In case you have not heard the state of Oklahoma, my state, is in a bit of crisis. I have joined tens of thousands of other educators in descending upon our state capitol to march in protest over the lack of proper education funding. I am going to share some reflections of this process each day here.
You can see precious days reflections here:
I am pissed! I do not make a habit out of using vulgar language on my site, but I do not know any other way to state how I am feeling. No other word quite captures the totality of my emotions today. I go on Facebook. I go on Twitter. I watch local news. I watch national news. I listen to this legislator talk. I listen to this other legislator talk. The message is different everywhere you turn! Oklahoma education is in a state of total disarray. Today we match West Virginia for the length of the walkout. Tomorrow we pass them. Will the movement die before tomorrow? Quite possibly. One could also ask – hasn’t it been dead and doomed from the beginning? Again, quite possibly.
This is the reason for my current ire. We were not ready for the past 9 days two weeks ago. We still are not ready. We were not organized. Our voices and our demands were not unified. This previous Monday the crowd at the state Capitol was massive, it is estimated some 50,000 were there. While this number is impressive, we must also recognize that, given the current state of affairs, this means there were potentially 50,000 different ideas and opinions of what should happen.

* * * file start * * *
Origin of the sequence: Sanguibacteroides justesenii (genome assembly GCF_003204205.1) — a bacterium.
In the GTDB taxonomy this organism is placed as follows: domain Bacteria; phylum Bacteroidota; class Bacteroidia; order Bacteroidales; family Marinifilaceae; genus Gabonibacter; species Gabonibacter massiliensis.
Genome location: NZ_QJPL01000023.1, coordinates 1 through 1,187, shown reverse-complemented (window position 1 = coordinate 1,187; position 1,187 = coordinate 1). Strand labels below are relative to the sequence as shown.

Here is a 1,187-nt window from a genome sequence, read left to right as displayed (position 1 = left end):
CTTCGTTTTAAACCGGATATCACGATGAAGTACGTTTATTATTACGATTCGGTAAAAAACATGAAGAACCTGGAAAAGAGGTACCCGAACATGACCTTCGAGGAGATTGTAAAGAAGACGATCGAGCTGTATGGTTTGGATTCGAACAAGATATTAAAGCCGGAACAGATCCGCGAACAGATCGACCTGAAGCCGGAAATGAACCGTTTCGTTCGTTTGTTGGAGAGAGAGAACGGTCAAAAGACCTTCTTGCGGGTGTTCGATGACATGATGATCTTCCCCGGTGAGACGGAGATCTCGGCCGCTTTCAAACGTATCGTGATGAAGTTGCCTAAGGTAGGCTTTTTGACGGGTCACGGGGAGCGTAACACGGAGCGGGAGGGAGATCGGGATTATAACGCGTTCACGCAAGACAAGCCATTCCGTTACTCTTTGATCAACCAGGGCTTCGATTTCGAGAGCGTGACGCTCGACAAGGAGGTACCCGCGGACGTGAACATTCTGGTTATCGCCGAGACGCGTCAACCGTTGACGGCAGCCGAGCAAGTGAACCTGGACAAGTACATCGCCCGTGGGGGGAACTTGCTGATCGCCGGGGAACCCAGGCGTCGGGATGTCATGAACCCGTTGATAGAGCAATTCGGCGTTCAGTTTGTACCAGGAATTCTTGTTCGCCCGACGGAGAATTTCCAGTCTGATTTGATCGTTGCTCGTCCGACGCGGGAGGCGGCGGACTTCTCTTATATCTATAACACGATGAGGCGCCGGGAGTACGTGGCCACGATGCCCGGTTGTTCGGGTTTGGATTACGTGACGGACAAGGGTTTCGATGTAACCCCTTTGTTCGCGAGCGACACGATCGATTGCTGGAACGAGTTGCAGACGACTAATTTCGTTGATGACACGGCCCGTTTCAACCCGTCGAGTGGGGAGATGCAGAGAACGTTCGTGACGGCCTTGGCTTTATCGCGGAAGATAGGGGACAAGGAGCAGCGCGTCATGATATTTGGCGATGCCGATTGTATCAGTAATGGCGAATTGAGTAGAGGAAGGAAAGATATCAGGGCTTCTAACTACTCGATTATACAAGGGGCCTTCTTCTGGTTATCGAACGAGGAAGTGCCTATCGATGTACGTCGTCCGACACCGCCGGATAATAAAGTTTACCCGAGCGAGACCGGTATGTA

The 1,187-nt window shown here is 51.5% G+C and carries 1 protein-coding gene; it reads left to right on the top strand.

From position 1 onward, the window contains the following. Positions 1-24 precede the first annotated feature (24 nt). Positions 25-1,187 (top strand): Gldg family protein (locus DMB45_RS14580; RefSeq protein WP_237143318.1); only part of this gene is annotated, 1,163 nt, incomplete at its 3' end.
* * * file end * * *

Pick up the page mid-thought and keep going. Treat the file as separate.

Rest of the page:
I teach History. Labor and union history is quite possibly my overall favorite topic to study, teach, read about, and discuss. It fascinates me. When I take my knowledge of that and compare it to the current situation in Oklahoma I am astonished. I am going to try to soften my words here but to put it bluntly our education union leadership in Oklahoma is weak at best and an utter failure at worst.
There was no real, sincere, or significant effort to understand the desires and motivators for the membership going into the past two weeks. When this is not done then the current quagmire of exit strategy/end game is inevitable. Now some local groups, my personal association of classroom teachers included, have done a superb job here, but this has not happened at a state level. There has been no understanding of the nature of a job action. We have gone into this with our leadership reacting to things happening outside of their circle instead of leading or driving the effort. There has been no real attempt to understand the historical nature of what is happening. A job action, such as the one we are in the midst of, is only effective if rarely used. This is a generational thing and when employed must be used to get the demands. Instead of this being realized, we are on the precipice of walking away with less than what we started with, thanks to the already repeal of parts of the funding. This has been a disaster rather than a cause for celebration.
I have thoughts about what should happen next, to see those, tune-in tomorrow.